Most deaths occurred when babies slept somewhere other than a crib
FRIDAY, April 2 (HealthDay News) -- Black infants are 12 times more likely to die from sleep-related causes than infants in any other ethnic group, a new study shows.
Overall in the state of Illinois, where the research was conducted, black infants are twice as likely to die from sleep-related causes.
Researchers in the Child Health Data Lab at Children's Memorial Research Center in Chicago analyzed Illinois data on infant deaths due to sudden infant death syndrome (SIDS), unintentional suffocation in bed, and undetermined causes.
The actual cause of death couldn't be pinpointed in many of these cases but most of the deaths occurred when an infant was in an "unsafe sleep situation." The researchers found that 56.7 percent of the infant deaths occurred while the infant was sharing a bed with an adult and 30 percent occurred when the infant was sleeping alone in an unsafe location, such as on a couch or pillow on a floor, instead of in a crib or bassinet.
Only 7.5 percent of the infants were found in safe sleep circumstances -- lying on his or her back in a crib or bassinet.
Across the United States, black infants have a higher death rate than white infants, according to Jenifer Cartland, director of research at the Child Health Data Lab.
"In Cook County, sleep-related death is responsible for 20 percent of all the African-American infant mortality, but it might be prevented by assuring that all infants have a safe place to sleep and that parents are well-educated about safe sleep practices," she said in a Children's Memorial Research Center news release.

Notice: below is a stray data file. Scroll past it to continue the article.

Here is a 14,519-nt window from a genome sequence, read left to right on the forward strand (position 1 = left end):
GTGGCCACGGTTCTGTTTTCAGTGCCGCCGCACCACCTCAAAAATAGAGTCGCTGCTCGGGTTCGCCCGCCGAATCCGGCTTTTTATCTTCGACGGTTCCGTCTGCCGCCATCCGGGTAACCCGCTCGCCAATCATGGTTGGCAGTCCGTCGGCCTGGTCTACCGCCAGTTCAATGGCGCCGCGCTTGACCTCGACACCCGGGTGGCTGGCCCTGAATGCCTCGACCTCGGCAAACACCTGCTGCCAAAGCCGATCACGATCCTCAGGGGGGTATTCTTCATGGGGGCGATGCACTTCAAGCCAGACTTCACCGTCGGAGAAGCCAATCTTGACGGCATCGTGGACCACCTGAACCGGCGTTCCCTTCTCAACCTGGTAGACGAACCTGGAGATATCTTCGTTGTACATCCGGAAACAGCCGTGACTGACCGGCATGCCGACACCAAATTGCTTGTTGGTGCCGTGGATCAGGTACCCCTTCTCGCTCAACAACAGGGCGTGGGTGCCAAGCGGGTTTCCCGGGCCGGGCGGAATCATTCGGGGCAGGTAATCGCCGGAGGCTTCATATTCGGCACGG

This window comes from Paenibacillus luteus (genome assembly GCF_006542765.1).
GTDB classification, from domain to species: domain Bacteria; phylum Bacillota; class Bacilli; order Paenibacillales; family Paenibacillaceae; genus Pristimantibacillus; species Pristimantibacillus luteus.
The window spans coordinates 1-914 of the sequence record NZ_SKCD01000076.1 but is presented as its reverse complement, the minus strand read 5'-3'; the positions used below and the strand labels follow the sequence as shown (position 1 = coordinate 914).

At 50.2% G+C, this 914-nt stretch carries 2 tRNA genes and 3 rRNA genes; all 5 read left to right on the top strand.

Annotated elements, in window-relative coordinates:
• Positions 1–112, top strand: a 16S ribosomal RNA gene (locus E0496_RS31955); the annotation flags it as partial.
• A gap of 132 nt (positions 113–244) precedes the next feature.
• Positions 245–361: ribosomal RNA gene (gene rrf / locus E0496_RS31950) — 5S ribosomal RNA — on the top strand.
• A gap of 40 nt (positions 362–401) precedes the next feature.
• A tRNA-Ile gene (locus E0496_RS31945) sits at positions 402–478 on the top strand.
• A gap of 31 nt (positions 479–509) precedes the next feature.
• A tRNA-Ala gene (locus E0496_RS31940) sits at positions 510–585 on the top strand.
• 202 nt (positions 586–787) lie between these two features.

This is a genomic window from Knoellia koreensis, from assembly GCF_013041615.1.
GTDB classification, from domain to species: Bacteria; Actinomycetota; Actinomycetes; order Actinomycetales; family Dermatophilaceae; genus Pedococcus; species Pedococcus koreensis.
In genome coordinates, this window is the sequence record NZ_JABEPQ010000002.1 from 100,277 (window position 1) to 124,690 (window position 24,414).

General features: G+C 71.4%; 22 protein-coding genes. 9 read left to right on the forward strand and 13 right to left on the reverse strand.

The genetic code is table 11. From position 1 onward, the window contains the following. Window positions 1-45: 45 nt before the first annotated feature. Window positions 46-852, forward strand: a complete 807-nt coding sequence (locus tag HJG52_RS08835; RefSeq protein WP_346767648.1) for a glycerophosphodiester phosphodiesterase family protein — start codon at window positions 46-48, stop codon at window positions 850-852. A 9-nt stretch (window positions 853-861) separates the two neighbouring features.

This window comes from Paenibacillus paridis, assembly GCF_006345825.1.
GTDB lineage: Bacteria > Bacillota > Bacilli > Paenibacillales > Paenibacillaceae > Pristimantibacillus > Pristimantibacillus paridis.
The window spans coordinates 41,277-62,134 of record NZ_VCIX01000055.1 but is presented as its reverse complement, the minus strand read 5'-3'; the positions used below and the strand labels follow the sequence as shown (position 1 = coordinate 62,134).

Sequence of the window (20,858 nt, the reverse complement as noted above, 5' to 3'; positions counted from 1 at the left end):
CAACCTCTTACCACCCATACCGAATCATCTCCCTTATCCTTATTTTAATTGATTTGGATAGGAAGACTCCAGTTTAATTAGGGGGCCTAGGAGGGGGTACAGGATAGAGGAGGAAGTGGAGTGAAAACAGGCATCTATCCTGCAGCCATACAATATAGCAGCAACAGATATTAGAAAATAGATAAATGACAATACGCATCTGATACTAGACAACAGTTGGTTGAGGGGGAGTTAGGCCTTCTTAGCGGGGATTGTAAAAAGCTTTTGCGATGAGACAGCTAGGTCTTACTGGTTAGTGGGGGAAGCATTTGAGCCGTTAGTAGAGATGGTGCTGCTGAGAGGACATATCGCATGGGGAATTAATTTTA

"Many organizations are now coming together to increase safe sleep awareness. We need to get babies alone in their cribs and secure more funding for intervention programs, such as making sure all parents have access to safety-approved, low-cost cribs and bassinets and increasing parents' knowledge about safe sleep," Cartland said.
Infants should be put to sleep on their backs in a safety-approved crib (or bassinet for younger children) with a firm mattress, according to the American Academy of Pediatrics. The crib or bassinet should not have any toys or other items that could cover an infant's face.
The U.S. National Institute of Child Health and Human Development offers safe sleep tips for infants.
-- Robert Preidt
SOURCE: Children's Memorial Research Center, news release, March 29, 2010
All rights reserved